Lake Yellowstone

avalanche peak across lake yellowstone.jpg.jpgOld Faithful may be the most popular part of Yellowstone, but it's tough to beat the Lake Yellowstone area for spectacular scenery. Yellowstone Lake, the largest lake in North America over 7,000 feet in elevation, is 20 miles long by 14 miles wide, and its deepest spot is 410 feet. Numerous mountains, such as Avalanche Peak, guard its lengthy shores, and its waters create a blue sky on the ground.

Although regular readers of this blog may recall my fondness for swimming high mountain lakes (Tenaya Lake in Yosemite for one), I won't be freestyling in Lake Yellowstone anytime soon--due to its extremely cold water, I would have a survival time of about 30 minutes.

bison at lake.jpg.jpgScientists have been surveying Lake Yellowstone since the late 1990's. While mapping the bottom of the lake, they have discovered some spectacular features similar to hydrothermal structures found in the deep ocean. One such type of feature is the spire, a silica structure formed by the cooling of hydrothermal fluids rising from the lake bottom. The US Geological Society estimates that some of the spires may be more than 11,000 years old.

Sunbathing Bison

bison in sun.jpg.jpgSpringtime redux. After two weeks of daily snowfall, the sun decided to make an appearance and there was much rejoicing. Green suddenly reappeared on the landscape, the color almost blinding to eyes used to pale white dreariness.

As we drove into the Upper Geyser basin, we encountered a bison herd along the Firehole River enjoying the sun’s warmth. A bison calf strolled on the velvety grass, looking a bit dazed. Perhaps this was his first glimpse of the sun given the long winter we've experienced.
bison calf stretching.jpg.jpg

Bison Jam

A great photo of a typical bison jam in Yellowstone--gridlock bison style!
bison jam.jpg.jpg

And I couldn't resist sharing some more cute bison calf photographs.
bison calve play.jpg.jpgbison calf running.jpg.jpg

Bears Gone Wild

bison crossing geyser hill.jpg.jpgFor my family’s two-day trip to the Old Faithful area, we (along with numerous other tourists) received a stark reminder of the survival of the fittest principle in action. A large grizzly bear took down one of those adorable bison calves in plain sight of unsuspecting park visitors who were leisurely strolling along the boardwalk surrounding Old Faithful.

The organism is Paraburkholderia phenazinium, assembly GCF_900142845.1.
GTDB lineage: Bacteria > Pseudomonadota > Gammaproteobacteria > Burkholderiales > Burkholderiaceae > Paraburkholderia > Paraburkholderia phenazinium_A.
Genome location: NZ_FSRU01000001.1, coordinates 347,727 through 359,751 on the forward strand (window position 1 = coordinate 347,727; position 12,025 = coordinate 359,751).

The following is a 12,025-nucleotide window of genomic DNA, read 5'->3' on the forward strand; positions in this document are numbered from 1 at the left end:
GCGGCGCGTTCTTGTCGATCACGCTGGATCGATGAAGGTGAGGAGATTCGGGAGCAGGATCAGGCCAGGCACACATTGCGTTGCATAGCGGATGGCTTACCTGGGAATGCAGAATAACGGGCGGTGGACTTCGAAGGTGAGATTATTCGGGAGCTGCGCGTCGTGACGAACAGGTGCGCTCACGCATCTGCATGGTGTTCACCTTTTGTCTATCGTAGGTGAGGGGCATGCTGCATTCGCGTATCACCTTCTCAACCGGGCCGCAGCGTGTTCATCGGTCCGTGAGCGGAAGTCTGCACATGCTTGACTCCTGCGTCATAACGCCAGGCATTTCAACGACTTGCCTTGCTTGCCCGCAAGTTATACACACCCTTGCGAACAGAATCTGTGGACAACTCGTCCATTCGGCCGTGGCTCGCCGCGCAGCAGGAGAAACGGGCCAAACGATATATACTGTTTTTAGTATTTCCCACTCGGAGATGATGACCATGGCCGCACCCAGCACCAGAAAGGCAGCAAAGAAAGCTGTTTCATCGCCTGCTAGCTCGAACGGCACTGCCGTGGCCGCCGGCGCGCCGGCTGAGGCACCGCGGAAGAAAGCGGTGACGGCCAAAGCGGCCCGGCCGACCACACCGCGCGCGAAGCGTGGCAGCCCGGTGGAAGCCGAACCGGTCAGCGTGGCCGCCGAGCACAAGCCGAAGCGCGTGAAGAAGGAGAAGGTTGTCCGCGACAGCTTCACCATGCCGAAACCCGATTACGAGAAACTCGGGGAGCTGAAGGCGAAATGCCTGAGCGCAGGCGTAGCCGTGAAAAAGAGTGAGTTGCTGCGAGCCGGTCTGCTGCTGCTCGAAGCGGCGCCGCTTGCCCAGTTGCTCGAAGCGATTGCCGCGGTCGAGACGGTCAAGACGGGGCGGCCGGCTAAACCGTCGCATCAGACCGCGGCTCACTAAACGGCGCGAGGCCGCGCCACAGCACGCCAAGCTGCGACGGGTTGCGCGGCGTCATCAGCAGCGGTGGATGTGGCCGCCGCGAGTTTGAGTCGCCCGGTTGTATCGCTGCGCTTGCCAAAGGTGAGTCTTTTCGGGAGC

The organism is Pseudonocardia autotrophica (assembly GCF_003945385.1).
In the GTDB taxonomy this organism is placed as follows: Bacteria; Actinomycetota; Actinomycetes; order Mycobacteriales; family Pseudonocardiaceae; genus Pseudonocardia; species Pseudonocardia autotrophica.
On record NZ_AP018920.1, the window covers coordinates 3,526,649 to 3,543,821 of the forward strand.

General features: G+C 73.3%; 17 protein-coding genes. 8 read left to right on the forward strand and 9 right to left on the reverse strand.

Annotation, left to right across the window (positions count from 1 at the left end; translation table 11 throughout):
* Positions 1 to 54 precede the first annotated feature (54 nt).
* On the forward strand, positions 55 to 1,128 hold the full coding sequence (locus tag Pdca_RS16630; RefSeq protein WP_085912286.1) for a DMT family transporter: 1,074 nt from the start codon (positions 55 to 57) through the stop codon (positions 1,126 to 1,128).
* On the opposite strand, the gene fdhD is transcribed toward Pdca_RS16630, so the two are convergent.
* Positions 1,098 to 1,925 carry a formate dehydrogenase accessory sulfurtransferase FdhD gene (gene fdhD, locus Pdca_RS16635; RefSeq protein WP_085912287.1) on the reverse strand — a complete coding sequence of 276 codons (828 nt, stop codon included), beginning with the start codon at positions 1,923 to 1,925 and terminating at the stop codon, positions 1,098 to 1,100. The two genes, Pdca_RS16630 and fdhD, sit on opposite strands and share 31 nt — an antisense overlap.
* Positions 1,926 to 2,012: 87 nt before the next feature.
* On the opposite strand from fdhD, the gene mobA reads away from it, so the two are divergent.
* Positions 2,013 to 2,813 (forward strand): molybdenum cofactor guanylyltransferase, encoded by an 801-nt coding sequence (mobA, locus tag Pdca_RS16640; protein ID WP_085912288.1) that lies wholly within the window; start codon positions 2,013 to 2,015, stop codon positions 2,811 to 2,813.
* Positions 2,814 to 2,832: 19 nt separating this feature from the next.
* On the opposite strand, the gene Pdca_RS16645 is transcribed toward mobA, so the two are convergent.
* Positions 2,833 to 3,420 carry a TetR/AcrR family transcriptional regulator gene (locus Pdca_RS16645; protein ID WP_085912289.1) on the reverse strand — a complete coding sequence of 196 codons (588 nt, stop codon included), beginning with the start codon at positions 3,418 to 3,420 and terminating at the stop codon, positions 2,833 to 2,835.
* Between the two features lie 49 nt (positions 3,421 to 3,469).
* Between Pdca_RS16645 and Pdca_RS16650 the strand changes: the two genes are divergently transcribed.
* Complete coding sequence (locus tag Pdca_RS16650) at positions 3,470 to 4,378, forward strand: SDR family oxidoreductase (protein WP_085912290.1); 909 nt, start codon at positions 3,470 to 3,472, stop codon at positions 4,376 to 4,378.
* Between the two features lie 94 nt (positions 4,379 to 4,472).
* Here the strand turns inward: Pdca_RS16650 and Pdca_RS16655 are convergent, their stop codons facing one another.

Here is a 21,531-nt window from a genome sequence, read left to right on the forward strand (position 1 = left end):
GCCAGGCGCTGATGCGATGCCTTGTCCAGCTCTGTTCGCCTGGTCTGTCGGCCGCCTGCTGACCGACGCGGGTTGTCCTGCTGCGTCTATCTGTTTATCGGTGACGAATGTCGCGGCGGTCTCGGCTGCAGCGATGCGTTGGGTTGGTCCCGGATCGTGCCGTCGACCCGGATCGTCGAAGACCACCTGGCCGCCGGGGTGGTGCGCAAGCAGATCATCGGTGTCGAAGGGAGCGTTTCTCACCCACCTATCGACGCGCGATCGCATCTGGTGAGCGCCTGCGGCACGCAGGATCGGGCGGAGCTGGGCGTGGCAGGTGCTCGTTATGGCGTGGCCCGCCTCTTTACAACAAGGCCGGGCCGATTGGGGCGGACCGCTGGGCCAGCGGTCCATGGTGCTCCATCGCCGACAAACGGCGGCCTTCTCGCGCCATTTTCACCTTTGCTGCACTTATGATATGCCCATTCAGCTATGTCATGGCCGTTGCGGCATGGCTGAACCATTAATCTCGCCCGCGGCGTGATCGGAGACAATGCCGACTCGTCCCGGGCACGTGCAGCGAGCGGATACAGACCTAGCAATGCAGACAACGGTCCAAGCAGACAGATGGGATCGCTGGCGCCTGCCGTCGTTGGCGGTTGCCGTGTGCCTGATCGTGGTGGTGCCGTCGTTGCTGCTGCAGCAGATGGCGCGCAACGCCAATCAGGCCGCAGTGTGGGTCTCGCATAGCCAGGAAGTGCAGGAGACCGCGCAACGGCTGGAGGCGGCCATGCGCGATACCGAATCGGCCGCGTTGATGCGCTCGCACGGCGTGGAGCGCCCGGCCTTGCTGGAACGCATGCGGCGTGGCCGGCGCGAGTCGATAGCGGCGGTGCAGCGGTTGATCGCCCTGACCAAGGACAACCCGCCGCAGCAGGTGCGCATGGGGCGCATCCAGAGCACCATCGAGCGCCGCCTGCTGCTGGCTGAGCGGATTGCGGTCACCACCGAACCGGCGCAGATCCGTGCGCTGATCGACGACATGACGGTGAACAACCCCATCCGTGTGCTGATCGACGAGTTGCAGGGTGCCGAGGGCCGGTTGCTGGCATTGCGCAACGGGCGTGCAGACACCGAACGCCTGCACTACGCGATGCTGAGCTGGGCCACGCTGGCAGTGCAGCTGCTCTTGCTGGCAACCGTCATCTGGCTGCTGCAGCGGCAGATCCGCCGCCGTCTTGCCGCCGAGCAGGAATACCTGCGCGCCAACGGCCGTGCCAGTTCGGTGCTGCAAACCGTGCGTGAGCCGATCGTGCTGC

My parents were ordered off the boardwalk by concerned park rangers as the bison herd fled at full speed across the geyser basin. A few bison followed the grizzly trying to retrieve the calf, but alas it was too late. As a biology major, I am well aware of nature’s food chain thing, and also that grizzly bears need to eat, but I truly don’t need to see a cuddly bison calf get torn apart by a grizzly bear. Can’t the bears stick to whitebark pine nuts?

busted bear.jpg copy.jpgThe next morning, I was on a conference call in my room at the Old Faithful Inn when I heard sirens going off right outside my window. A large intrepid grizzly (possibly the same one who munched on the bison calf the day before) was walking into the hotel parking lot. The park rangers followed in their patrol cars, deploying the sirens to try and scare him away. After about fifteen minutes, he finally ambled off into the basin.

I feel so incredibly lucky to be living and working in a place where I witness magnificent wildlife daily. To be neighbors with grizzly bears is a privilege—as long as they focus on the veggie part of their omnivore diet!

Pratts%20at%20OFI.JPG.jpgThe grisly predator-prey encounter did not seem to affect our appetites, as my family had a delicious dinner at Old Faithful Inn that evening. My dad even had the bison prime rib. My Uncle Jim and Aunt Denise were visiting from New Hampshire, and my parents and brother and his girlfriend made for a full Pratt evening.

On my drive back to Gardiner, I also sighted two coyotes feasting on a winterkill bison. Both looked unbelieving, as if they had hit the jackpot, as wolves or grizzly bears usually claim a fresh carcass.
coyotes with bison carcass.jpg.jpg